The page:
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Illustration: Sarah Grillo/Axios

Elliott Broidy, a top Republican fundraiser expected to plead guilty in a foreign lobbying case, is challenging Twitter over its handling of content related to "hacked materials."

What's happening: Broidy wants Twitter to explain why information from hacked and leaked materials about his case was allowed to remain on the site, while Twitter took swift action to suppress a New York Post story about Hunter Biden allegedly based on hacked and released materials, according to a letter obtained by Axios.

Our thought bubble: The letter shows that Twitter's move against the New York Post will likely open an endless range of new challenges and questions about how it enforces its policies.

Catch up quick: Twitter late Thursday said it was revising its "hacked materials" policy in response to the uproar over its ban on the New York Post story.

  • The tech giant said it would no longer remove hacked content unless it is directly shared by hackers or those acting in concert with them and it will label tweets to provide context instead of blocking links from being shared on Twitter.

Details: The letter, sent from Broidy's lawyer to Twitter's head of legal, policy and trust Vijaya Gadde, asks Twitter to "take immediate action to ensure that Twitter’s policies are enforced fairly."

  • "Twitter’s policy against allowing the dissemination of private information and trade secrets dates back to at least 2018, and yet, thousands of links remain on Twitter to stories that contain or link to Mr. Broidy’s hacked materials, including those that reveal emails, email addresses, private information and business trade secrets," it reads.

Between the lines: Broidy is expected to plead guilty to conspiring to violate the Foreign Agents Registration Act.

  • He was accused in a criminal information document of leveraging his "access to and perceived influence" with President Trump and the administration to lobby the Justice Department to drop an investigation into the massive Malaysian embezzlement scheme 1MDB.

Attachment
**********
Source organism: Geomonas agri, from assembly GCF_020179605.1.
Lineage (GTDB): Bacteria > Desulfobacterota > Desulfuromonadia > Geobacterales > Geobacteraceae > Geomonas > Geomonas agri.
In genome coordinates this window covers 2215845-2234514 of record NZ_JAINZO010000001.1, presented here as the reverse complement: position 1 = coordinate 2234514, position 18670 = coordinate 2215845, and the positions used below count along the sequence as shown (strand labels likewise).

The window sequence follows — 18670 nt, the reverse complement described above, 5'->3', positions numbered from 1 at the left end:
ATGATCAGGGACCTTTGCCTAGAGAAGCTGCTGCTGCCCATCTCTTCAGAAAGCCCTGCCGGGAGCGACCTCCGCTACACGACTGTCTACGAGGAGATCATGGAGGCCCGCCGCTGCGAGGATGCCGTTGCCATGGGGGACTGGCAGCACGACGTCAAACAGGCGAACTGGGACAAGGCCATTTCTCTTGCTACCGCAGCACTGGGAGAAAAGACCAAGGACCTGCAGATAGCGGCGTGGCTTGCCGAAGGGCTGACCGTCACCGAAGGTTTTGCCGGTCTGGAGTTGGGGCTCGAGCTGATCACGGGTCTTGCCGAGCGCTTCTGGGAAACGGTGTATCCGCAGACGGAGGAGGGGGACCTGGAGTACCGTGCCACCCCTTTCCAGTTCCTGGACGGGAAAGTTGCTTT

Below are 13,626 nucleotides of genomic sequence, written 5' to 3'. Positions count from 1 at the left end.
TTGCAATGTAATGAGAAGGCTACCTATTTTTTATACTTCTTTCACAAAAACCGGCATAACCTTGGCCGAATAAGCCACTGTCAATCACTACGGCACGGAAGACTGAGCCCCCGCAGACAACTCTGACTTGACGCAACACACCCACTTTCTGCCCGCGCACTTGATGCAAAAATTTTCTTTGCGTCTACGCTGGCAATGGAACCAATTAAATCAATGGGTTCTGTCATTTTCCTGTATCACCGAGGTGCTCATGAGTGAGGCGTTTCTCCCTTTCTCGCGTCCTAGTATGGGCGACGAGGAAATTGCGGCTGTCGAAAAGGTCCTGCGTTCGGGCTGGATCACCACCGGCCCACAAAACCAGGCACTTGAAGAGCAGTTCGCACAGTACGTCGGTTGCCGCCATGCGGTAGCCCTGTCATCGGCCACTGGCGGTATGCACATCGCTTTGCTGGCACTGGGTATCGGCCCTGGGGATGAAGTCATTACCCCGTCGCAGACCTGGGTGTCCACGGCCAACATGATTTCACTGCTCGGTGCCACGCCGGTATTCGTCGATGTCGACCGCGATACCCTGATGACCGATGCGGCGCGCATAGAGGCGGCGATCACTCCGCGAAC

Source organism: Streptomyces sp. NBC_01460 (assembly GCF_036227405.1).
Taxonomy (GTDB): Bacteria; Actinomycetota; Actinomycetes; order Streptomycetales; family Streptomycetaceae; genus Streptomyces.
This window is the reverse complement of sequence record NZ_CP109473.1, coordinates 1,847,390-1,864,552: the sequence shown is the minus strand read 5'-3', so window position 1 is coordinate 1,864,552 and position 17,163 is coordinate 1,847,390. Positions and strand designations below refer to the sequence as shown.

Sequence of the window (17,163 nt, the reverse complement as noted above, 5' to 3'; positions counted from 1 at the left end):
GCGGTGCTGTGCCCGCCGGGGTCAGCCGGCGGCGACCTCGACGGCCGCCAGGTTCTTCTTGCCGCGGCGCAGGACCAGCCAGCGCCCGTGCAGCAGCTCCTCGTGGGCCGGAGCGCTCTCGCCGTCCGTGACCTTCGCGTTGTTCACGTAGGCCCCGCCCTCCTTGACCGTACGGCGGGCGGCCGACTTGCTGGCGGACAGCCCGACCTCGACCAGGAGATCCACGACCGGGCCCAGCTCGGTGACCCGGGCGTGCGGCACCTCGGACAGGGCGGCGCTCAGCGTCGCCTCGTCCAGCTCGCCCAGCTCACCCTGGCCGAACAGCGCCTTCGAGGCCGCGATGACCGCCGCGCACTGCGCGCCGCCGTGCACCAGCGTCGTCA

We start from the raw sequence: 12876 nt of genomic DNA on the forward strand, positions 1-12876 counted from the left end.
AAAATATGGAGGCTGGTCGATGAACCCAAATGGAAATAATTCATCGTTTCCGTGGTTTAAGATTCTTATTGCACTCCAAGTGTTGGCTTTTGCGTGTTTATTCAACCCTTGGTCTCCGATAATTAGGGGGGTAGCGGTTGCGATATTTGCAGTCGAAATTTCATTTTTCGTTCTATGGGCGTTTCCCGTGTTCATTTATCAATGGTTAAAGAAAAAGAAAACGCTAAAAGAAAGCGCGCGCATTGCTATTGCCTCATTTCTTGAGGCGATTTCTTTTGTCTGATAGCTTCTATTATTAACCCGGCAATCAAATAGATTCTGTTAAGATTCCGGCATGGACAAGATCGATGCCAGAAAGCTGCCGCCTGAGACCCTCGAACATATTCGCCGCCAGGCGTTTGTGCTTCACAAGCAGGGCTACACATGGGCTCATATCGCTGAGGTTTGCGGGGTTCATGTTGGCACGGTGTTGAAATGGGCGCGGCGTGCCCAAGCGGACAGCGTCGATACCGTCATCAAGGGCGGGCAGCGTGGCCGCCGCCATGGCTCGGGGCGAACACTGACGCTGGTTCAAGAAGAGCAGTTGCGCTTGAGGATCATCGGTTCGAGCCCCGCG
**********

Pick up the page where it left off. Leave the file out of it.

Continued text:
The big picture: Broidy's lawyer argues Twitter's actions are particularly egregious because The Post's sourcing is more transparent than the sourcing provided by other news outlets when reporting on leaked materials.

  • Specifically, he alleges that the materials obtained by The New York Times, the AP and others had "intentionally obscured that they had received non-authenticatable PDFs of hacked materials from American mercenaries sponsored by a notorious state sponsor of terrorism," referring to Qatar.
  • Broidy has sought lucrative business opportunities in the United Arab Emirates and Saudi Arabia, which view Qatar as a regional foe. He has sued the government of Qatar and American agents over the alleged hacking conspiracy, which the Gulf monarchy denies.
  • Broidy's legal team did not respond to a request for comment.

The bottom line: Twitter's New York Post saga shows that tech platforms face an uphill battle in trying to control hack and leak campaigns without being accused of bias.

Read the full letter.

Go deeper

Jan 21, 2021 - Technology

Tech companies worry about becoming targets

Illustration: Aïda Amer/Axios

Tech employees are on high alert about their own personal safety as their employers roll out policies to ban or limit the reach of far-right extremists angry over former President Donald Trump's defeat.

Why it matters: As tech companies impose aggressive policies after the Capitol riot, employees will be the target of vitriol from aggrieved people who think tech and the media are conspiring to silence Trump and conservatives more broadly.

Trump grants flurry of last-minute pardons

Photo: Jabin Botsford/The Washington Post via Getty

President Trump issued 73 pardons and commuted the sentences of 70 individuals early Wednesday, 11 hours from leaving office.

Why it matters: It's a last-minute gift to some of the president's loyalists and an evident use of executive power with only hours left of his presidency. Axios reported in December that Trump planned to grant pardons to "every person who ever talked to me."

Top economic regulators stressed by vacancies

Illustration: Annelise Capossela/Axios

The boom times are all around us (from corporate deal sprees to the breakneck rise of cryptocurrency) — and the agencies in charge are stretched thin trying to police it.

Why it matters: Overwhelmed staff and a slew of vacant posts could set back President Biden's big regulatory agenda.